3. Live music--Various bands set up along the race route. Rock & roll, etc. The 80's cover band was great. The belly-dancers were undulatory and bare midriffed. The djembes were, of course, awesome (but I'm a little biased there). A young teenager sounded strikingly like Bono to me--that kid had pipes. Speaking of which, the bagpipes were Scot-a-rific. And Elvis was...well, Elvis. He high-fived me, which I thought was cool.

4. Costumes--Folks dressed up as any-and everything. Faeries. Ballerinas; or at least tutu-ed runners. Captain Hook...or Captain Morgan; I couldn't tell which. Pinocchio, complete with strings. Sadly, caterpillars were against the rules.

5. Drink stations, official--According to legend there are margaritas at the drink stations, but dang it if they didn't turn out to be Gatorade instead. I was a little sad about that. Not a lot sad, but a little.

6. Drink stations, unofficial--Much of the route wound through the local neighborhoods, where residents were kind enough to cheer on the runners and offer refreshment. Here the term "drink" should be applied loosely. There were marshmallows via slingshot. Shots of red something or other. I felt it necessary to partake of as much as possible, in order to make the most of the experience. In the approximate order of consumption I had Doritos, bacon (though I declined the Krispy Kremes), and beer (I opted for the Dixie cup rather than the pint-can--I'd have felt bad wasting 15 oz of beer that someone else would've appreciated more). "I thought you didn't drink beer, Skerrib," you are saying. Well, in this case I made a special exception, although I must say it wasn't a very impressive effort. After a promising first swig, I sort of hack-gagged down the second bit. It's probably not a very good idea to drink beer while attempting a 6-mile run.

7. Thousands of running partners--my final, official finish time was 58:11. I was shooting for under an hour, so while I didn't smash my goal, I did meet it. My pace varied greatly, but was always in the 9's as far as mile times, and I felt pretty comfortable (relatively-speaking) the whole race, which is not normal for a 6-miler. I attribute this comfort to all the people and sights along the way. Distraction can be a powerful ally in the world of running. Maybe drinking beer while attempting a 6-mile run is not such a bad idea after all.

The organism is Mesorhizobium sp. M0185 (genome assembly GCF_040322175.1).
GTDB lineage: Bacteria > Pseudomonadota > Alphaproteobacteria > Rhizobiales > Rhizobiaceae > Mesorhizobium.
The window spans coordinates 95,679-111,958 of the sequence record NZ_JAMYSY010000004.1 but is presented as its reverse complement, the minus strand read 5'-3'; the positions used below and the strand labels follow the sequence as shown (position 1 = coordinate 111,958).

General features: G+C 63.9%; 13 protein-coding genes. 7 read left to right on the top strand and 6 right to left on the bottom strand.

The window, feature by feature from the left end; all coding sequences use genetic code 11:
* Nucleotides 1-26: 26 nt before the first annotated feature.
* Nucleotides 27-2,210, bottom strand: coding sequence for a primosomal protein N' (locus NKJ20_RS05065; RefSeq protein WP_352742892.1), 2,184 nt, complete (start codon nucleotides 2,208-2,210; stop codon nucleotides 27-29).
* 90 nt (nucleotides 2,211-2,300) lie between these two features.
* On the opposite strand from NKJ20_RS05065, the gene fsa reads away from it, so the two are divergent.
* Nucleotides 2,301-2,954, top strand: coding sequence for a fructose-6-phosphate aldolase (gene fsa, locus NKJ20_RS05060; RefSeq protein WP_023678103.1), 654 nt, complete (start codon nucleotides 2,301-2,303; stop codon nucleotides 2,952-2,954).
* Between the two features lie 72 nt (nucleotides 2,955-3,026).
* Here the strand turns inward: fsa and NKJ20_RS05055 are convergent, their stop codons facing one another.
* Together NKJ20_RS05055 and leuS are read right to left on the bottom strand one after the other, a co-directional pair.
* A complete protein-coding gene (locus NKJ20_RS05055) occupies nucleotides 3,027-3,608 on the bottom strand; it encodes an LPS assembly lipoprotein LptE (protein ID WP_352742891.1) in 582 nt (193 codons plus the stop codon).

8. Athletic supporters galore--the human kind, that is. I got a bazillion cheers and high-fives, and pretty much felt like an anonymous, unknown superstar. The kids, of course, gave the best high-fives. They should just hire children to line race routes all the time. Heck, I should just hire children to line my running routes all the time.

9. Swag bags--I got a reusable lunch bag full of snackies at the finish. I'd have gotten an entire can of beer had I had my ID with me (a hex on the Cat Daddy for discouraging me from bringing it!). Would I have drunk it? Probably not. But I'd have sipped it, for sure. "What's with your obsession with alcohol at a race, Skerrib? This is so not like you." Sorry, it can't be explained.

10. Sponsor booths--Free food. Enough said.

If you are ever remotely in the vicinity of Boulder, CO during Memorial Day I highly recommend this experience. You can run, walk, or any combination thereof--it's much more about the experience than about the race itself. You can even ride in a wheelchair, as long as you provide your own arm-power for said chair. But you get (usually) gorgeous weather, lots of things to see and do, and a little exercise to boot. You can't beat it.

But I'm still pushing for margaritas next year...